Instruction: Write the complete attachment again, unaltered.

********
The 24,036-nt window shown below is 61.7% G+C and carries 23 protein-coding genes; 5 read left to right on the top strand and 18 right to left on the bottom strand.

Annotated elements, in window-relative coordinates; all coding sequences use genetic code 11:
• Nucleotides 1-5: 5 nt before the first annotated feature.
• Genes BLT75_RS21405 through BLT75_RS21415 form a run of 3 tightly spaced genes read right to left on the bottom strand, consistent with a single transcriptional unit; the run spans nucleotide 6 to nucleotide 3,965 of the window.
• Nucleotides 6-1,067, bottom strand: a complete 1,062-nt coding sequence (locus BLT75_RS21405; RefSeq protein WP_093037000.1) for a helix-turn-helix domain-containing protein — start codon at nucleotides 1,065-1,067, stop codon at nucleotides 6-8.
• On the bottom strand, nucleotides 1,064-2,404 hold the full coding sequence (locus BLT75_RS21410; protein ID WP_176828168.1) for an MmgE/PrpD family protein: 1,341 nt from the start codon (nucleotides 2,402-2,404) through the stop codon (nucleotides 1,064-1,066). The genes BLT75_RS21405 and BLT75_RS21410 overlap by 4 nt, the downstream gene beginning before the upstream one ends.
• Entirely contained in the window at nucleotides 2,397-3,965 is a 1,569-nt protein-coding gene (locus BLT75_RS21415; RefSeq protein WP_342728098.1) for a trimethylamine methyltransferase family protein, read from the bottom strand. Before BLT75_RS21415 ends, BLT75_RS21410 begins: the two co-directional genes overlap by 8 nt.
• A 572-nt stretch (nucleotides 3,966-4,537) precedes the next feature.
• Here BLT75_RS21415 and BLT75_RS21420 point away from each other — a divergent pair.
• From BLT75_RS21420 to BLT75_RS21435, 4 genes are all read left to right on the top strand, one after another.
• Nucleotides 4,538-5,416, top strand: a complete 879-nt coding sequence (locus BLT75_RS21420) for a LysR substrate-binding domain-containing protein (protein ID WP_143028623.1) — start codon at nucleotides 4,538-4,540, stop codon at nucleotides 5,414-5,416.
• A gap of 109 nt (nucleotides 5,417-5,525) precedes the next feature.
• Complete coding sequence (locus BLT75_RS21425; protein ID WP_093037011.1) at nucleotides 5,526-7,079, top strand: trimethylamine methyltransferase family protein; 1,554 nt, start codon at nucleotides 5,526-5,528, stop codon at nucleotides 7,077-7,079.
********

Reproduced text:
The 24,036-nt window shown below is 61.7% G+C and carries 23 protein-coding genes; 5 read left to right on the top strand and 18 right to left on the bottom strand.

Annotated elements, in window-relative coordinates; all coding sequences use genetic code 11:
• Nucleotides 1-5: 5 nt before the first annotated feature.
• Genes BLT75_RS21405 through BLT75_RS21415 form a run of 3 tightly spaced genes read right to left on the bottom strand, consistent with a single transcriptional unit; the run spans nucleotide 6 to nucleotide 3,965 of the window.
• Nucleotides 6-1,067, bottom strand: a complete 1,062-nt coding sequence (locus BLT75_RS21405; RefSeq protein WP_093037000.1) for a helix-turn-helix domain-containing protein — start codon at nucleotides 1,065-1,067, stop codon at nucleotides 6-8.
• On the bottom strand, nucleotides 1,064-2,404 hold the full coding sequence (locus BLT75_RS21410; protein ID WP_176828168.1) for an MmgE/PrpD family protein: 1,341 nt from the start codon (nucleotides 2,402-2,404) through the stop codon (nucleotides 1,064-1,066). The genes BLT75_RS21405 and BLT75_RS21410 overlap by 4 nt, the downstream gene beginning before the upstream one ends.
• Entirely contained in the window at nucleotides 2,397-3,965 is a 1,569-nt protein-coding gene (locus BLT75_RS21415; RefSeq protein WP_342728098.1) for a trimethylamine methyltransferase family protein, read from the bottom strand. Before BLT75_RS21415 ends, BLT75_RS21410 begins: the two co-directional genes overlap by 8 nt.
• A 572-nt stretch (nucleotides 3,966-4,537) precedes the next feature.
• Here BLT75_RS21415 and BLT75_RS21420 point away from each other — a divergent pair.
• From BLT75_RS21420 to BLT75_RS21435, 4 genes are all read left to right on the top strand, one after another.
• Nucleotides 4,538-5,416, top strand: a complete 879-nt coding sequence (locus BLT75_RS21420) for a LysR substrate-binding domain-containing protein (protein ID WP_143028623.1) — start codon at nucleotides 4,538-4,540, stop codon at nucleotides 5,414-5,416.
• A gap of 109 nt (nucleotides 5,417-5,525) precedes the next feature.
• Complete coding sequence (locus BLT75_RS21425; protein ID WP_093037011.1) at nucleotides 5,526-7,079, top strand: trimethylamine methyltransferase family protein; 1,554 nt, start codon at nucleotides 5,526-5,528, stop codon at nucleotides 7,077-7,079.